Category Archives: Coal and Water

Items on the various connections between water resources and the mining and use of coal.

Va. Governor Executive Directive on Reducing Carbon Emissions from Power Plants; Issued May 16, 2017

On May 16, 2017, Va. Gov. Terry McAuliffe signed and announced Executive Directive 11, which instructs the Department of Environmental Quality (DEQ) to begin a process of developing regulations to reduce carbon emissions from electric power plants.  The directive is available online (as a PDF) at http://governor.virginia.gov/media/9155/ed-11-reducing-carbon-dioxide-emissions-from-electric-power-facilities-and-growing-virginias-clean-energy-economy.pdf.

Following is an excerpt from the directive: “I hereby direct the Director of the Department of Environmental Quality, in coordination with the Secretary of Natural Resources, to take the following actions…
1. Develop a proposed regulation for the State Air Pollution Control Board’s consideration to abate, control, or limit carbon dioxide emissions from electric power facilities that: a. Includes provisions to ensure that Virginia’s regulation is “trading-ready” to allow for the use of market-based mechanisms and the trading of carbon dioxide allowances through a multi-state trading program; and b. Establishes abatement mechanisms providing for a corresponding level of stringency to limits on carbon dioxide emissions imposed in other states with such limits.
2. By no later than December 31, 2017, present the proposed regulation to the State Air Pollution Control Board for consideration for approval for public comment….”

The new directive follows the report on May 12 of the Executive Order 57 Work Group, which the governor established in June 2016 to study and make recommendations about reducing carbon emissions from the Commonwealth’s power plants.  The group’s final report, along with more information about Executive Order 57, is available online at https://naturalresources.virginia.gov/initiatives/eo-57/.

Source: Governor McAuliffe Takes Executive Action to Reduce Carbon Emissions Across Virginia; “Clean Energy Virginia” initiative will cap greenhouse gases and grow Virginia’s clean energy economy, Virginia Governor’s Office News Release, 5/16/17.

Following are some news media accounts on Executive Directive 11, listed from newest to oldest.
Virginia Begins Development of Cap-and-Trade Program for Electric Power Sector, National Law Review, 5/19/17.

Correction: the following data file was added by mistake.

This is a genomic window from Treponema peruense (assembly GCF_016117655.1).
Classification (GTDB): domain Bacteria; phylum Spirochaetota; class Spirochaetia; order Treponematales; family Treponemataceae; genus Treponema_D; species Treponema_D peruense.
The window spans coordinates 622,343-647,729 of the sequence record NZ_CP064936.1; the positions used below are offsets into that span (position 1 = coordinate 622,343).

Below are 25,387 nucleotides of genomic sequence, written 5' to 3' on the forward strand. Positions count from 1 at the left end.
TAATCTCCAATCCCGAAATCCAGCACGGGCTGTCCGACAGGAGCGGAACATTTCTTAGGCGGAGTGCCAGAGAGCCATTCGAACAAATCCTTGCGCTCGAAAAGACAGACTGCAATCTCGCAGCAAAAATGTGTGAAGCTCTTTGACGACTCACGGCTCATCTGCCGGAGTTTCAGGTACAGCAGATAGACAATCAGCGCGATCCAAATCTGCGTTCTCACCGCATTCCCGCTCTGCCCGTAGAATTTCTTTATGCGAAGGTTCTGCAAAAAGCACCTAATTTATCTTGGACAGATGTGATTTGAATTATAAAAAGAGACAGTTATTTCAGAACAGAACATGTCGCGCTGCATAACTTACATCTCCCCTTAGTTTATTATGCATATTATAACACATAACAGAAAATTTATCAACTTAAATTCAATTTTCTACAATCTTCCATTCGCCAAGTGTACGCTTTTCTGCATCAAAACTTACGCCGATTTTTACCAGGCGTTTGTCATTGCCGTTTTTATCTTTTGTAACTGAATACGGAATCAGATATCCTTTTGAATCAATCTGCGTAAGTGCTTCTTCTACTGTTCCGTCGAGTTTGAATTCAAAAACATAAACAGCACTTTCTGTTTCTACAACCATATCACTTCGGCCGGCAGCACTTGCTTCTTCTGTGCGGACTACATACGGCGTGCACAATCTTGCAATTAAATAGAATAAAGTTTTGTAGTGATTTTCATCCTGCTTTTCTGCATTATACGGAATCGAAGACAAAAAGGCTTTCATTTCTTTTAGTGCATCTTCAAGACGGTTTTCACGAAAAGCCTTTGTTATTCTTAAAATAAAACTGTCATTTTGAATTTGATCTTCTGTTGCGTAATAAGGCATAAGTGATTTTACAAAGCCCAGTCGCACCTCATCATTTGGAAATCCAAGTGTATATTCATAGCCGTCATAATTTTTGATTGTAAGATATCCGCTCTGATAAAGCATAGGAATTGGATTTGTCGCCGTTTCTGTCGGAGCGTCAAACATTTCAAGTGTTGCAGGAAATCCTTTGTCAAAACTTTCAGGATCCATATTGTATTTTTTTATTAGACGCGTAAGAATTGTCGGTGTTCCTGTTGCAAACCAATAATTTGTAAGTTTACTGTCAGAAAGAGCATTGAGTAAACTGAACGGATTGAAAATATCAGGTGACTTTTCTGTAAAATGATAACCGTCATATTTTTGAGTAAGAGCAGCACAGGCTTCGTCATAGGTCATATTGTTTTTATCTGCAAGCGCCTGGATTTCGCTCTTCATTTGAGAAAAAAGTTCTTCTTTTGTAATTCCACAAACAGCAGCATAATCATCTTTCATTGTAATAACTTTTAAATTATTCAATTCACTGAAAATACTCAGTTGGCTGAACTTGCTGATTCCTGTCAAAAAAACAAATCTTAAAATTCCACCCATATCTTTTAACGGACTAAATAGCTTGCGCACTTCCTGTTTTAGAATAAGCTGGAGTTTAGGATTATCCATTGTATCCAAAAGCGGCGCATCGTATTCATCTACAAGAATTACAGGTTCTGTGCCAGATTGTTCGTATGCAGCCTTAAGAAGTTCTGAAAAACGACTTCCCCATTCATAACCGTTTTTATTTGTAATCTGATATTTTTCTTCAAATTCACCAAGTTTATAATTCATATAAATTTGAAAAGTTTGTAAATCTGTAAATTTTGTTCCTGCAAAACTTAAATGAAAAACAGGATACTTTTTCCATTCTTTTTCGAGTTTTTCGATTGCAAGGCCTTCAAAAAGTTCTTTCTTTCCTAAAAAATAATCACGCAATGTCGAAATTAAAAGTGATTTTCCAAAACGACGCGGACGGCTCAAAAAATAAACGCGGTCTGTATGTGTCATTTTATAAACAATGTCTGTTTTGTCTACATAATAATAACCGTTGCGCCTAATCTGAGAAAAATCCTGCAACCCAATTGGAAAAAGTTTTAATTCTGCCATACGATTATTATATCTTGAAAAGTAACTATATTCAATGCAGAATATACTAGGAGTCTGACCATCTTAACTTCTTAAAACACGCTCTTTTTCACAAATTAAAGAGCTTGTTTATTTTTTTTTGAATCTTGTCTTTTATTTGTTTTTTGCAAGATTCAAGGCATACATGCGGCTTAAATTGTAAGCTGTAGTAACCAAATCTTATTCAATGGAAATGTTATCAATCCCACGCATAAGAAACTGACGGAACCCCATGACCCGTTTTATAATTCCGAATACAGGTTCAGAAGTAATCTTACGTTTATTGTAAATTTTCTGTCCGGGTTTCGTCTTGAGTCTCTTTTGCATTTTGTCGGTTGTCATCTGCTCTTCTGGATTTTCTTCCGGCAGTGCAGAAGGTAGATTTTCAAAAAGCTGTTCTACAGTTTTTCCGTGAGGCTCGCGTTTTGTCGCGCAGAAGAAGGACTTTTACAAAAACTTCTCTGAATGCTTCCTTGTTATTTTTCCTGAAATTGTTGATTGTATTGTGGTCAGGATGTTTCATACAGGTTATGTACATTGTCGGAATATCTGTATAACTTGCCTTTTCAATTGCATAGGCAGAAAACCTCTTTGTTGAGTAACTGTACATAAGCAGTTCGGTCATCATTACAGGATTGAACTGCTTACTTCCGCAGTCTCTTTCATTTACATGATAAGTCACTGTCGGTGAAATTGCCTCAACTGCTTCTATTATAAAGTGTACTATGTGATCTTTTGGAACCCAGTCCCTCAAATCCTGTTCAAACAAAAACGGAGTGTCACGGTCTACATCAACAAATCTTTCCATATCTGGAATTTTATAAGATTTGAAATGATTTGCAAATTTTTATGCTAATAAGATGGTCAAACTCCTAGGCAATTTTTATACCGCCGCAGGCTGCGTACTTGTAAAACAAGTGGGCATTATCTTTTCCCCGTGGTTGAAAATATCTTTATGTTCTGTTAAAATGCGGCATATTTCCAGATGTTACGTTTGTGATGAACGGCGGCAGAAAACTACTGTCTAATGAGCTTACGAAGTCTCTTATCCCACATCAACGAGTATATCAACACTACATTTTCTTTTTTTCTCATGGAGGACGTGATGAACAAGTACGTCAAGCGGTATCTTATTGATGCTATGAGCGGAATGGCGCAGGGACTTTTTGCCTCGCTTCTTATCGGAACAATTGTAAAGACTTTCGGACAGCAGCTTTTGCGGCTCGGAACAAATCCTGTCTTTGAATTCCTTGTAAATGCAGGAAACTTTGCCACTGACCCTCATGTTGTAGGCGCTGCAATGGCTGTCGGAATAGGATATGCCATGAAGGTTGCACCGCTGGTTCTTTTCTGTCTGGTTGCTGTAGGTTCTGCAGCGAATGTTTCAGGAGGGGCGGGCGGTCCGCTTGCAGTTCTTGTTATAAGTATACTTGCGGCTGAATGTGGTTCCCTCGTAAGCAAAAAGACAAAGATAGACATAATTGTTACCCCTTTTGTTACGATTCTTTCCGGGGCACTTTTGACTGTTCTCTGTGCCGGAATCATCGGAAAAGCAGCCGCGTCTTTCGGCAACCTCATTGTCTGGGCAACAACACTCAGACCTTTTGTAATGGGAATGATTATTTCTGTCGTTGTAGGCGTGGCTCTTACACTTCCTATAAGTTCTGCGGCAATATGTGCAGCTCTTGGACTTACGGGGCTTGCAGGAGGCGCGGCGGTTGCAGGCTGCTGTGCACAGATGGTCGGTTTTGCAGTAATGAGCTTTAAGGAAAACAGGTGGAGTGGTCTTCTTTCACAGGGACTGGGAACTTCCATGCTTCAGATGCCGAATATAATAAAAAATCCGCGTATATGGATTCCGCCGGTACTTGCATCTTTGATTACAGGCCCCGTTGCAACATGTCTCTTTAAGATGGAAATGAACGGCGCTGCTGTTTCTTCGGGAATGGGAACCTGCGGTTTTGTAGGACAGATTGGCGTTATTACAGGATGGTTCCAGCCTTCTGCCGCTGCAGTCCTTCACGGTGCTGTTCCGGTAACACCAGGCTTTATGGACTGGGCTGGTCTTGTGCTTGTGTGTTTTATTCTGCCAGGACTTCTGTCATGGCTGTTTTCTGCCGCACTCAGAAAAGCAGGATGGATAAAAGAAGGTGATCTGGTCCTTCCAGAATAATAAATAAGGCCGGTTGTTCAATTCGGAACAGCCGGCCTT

Wagner takes aim at McAuliffe carbon order; critics say he’s seeking attention, Daily Press, 5/19/17.
Amid longshot run for governor, Wagner says he’ll call emergency hearing to fight McAuliffe’s climate change plan, Richmond Times-Dispatch, 5/19/17.
Virginia Governor Orders Power Plant Carbon Regulations, POWER Magazine, 5/18/17.
Bucking D.C. and Republican legislature, Virginia governor moves to limit carbon emissions, ThinkProgress (Center for American Progress Action Fund), 5/17/17.
McAuliffe Moves to Cap Utility Carbon Emissions, Bacon’s Rebellion, 5/17/17.
McAuliffe moves to curb carbon emissions blamed for sea level rise, [Newport News] Daily Press, 5/16/17.
McAuliffe: Virginia will regulate carbon emissions; ‘the threat of climate change is real’, Richmond Times-Dispatch, 5/16/17.
McAuliffe proposes statewide carbon cap, Washington Post, 5/16/17.
Virginia AG: State board can regulate carbon pollution, Richmond Times-Dispatch, 5/12/17.
Will Virginia forge its own path on carbon regulation?, Richmond Times-Dispatch, 5/3/17.

Mining Reclamation Conference Held April 9-13, 2017, in Morgantown, W. Va.

On April 9-13, 2017, in Morgantown, W. Va., “What’s Next for Reclamation?” was presented by  the West Virginia Mine Drainage Task Force, the American Society of Mining and Reclamation, and the Appalachian Regional Reforestation Initiative.  More information about the meeting is available online at https://wvmdtaskforce.com/2017-joint-conference/.

The meeting included two presentations by scientists connected with the Virginia Water Resources Research Center (which produces this Water Central News Grouper blog).  Center Director Stephen Schoenholtz presented “Water Quality and Biotic Condition in Mining-influenced Appalachian Headwater Streams: An Overview of a Long-term Study.”  Kriddie Whitmore, a graduating master’s student under Dr. Schoenholtz, presented “Selenium Dynamics in Mining-Influenced Headwater Streams of Central Appalachia.”

Clean Water Act Issues of Chesapeake Energy Center Coal Ash Ruling in March 2017 Discussed in 3/30/17 National Law Review Article

Virginia Ash Pond Seeps Violate CWA, But Do Not Warrant Civil Penalty, by Amy Antoniolli, Daniel Deeb, and Joshua Moore, in National Law Review, 3/30/17, reviews the legal issues related to the federal Clean Water Act (CWA) in a federal lawsuit over coal-ash storage ponds at Dominion Virginia Power’s Chesapeake Energy Center on the Southern Branch Elizabeth River in the city of Chesapeake, Virginia.